One winter morning in 1958, Dave Wilkerson, a skinny country preacher, was sitting in his living room, reading Life magazine. He turned a page and saw a picture of seven boys. That picture was to change his life.
Dave was the pastor of the small Assemblies of God Church in Philipsburg, Pennsylvania. He was at home in the slow-paced rural community; life for him, his wife and three small children was comfortably routine and it probably would have remained that way except for one thing. Dave Wilkerson had turned over his life to God. He had simply handed over his feet and his hands and his heart and asked the Holy Spirit to use them.
For Dave the Holy Spirit was no vague theological term; He was the Spirit of Christ, a living personality to be listened to and obeyed. On that particular morning, looking at the picture in the magazine, Dave Wilkerson began to weep.
It showed seven teenaged defendants on trial in New York City for the death of Michael Farmer, the young polio victim, who was brutally beaten by members of a teenage gang. But it wasn’t the story of the murder itself which especially gripped Dave. It was the faces of the defendants. In their eyes he saw an anger and loneliness he had never known existed. All that day he was drawn to the picture. And during the next week he felt the conviction growing that he himself—David Wilkerson—should take a toothbrush, get into his car, drive to New York where he had never been in his life, and try to help these boys.
At last Dave told his wife. “I don’t understand why,” he said, “but I must go.” It was the boldest step of obedience to the Holy Spirit that he had yet taken. Almost before he knew how it happened, Dave and Miles Hoover, the youth director of his small church, were driving across the George Washington Bridge. It was the afternoon of February 28, 1958.
In New York he parked in front of a drugstore and telephoned the office of the District Attorney named in the article.
“If you want to see the defendants,” he was told, “the judge himself will have to give you permission.” So Dave tried to telephone the judge. He was unsuccessful. But he was not discouraged.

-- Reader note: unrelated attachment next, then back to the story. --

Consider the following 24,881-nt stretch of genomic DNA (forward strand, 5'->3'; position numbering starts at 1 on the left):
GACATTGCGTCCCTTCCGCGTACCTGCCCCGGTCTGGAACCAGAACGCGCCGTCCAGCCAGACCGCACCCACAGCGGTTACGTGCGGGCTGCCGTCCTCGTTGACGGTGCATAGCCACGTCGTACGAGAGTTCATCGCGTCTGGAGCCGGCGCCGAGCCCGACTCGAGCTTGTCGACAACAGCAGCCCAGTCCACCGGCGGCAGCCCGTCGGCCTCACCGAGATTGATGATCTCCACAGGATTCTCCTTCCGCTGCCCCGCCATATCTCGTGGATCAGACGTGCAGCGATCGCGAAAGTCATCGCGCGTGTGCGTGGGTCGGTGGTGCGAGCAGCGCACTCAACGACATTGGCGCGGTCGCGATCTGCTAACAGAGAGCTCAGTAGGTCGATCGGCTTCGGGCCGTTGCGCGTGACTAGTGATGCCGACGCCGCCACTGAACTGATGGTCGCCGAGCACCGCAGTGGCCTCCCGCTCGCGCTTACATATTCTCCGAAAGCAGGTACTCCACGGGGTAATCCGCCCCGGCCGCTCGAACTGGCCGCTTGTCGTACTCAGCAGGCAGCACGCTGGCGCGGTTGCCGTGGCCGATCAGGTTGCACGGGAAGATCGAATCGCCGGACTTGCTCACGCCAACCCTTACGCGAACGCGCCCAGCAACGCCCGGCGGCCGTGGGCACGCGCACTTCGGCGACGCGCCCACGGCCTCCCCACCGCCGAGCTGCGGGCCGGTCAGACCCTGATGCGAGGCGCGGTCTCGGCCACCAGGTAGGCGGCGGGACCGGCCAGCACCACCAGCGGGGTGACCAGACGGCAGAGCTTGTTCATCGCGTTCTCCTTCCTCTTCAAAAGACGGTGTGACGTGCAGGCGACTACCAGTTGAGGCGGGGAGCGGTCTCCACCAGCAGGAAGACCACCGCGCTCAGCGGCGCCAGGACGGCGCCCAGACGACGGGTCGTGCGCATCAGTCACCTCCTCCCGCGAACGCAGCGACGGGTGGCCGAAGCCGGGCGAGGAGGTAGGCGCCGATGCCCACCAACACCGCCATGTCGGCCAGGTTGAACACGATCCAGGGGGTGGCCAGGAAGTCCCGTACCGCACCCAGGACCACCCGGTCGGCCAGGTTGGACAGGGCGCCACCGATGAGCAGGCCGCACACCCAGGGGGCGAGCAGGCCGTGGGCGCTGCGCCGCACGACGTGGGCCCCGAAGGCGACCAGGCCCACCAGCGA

The next day David and Miles went to the trial. All morning they sat quietly, watching the seven young defendants. Toward the end of the court session, Dave popped to his feet, ran down the aisle and stood before the bench. He knew that if he were going to see the judge at all he would have to do it then and there.
“Your honor? Would you do me the courtesy of talking with me for a few s…”
“Get him out of here,” the judge interrupted brusquely.
Two guards swept down on Dave, picked him up by his elbows and rushed him toward the rear of the courtroom. Reporters and photographers jumped to their feet. Flashbulbs popped.
Later it was learned that the judge had been threatened by gang members and had thought the skinny preacher was one of them.
That evening the newspapers carried stories about the Reverend David Wilkerson being ejected bodily from the courtroom. As Dave and his youth director drove home, they were both depressed and confused. What kind of guidance had this been? David remembered Biblical accounts of men who were guided by the Holy Spirit. He’d started his own grand experiment assuming that Christ’s Spirit would guide people today, just as it did in New Testament times. Why, then, was he in trouble?
At home, he and Miles faced a disgruntled congregation, annoyed that their minister had made a public spectacle of himself. And as the days passed, Dave’s confusion increased. Not only was it difficult to explain why he had gotten into such a mess; it was still more difficult to explain why, as soon as possible, he was going back to New York.
But that’s where he was, the next week. When he telephoned the District Attorney’s office a second time he was told that if he wanted to see the boys he needed written permission from each of the parents.
“Fine,” said Dave. “Could you give me their names?”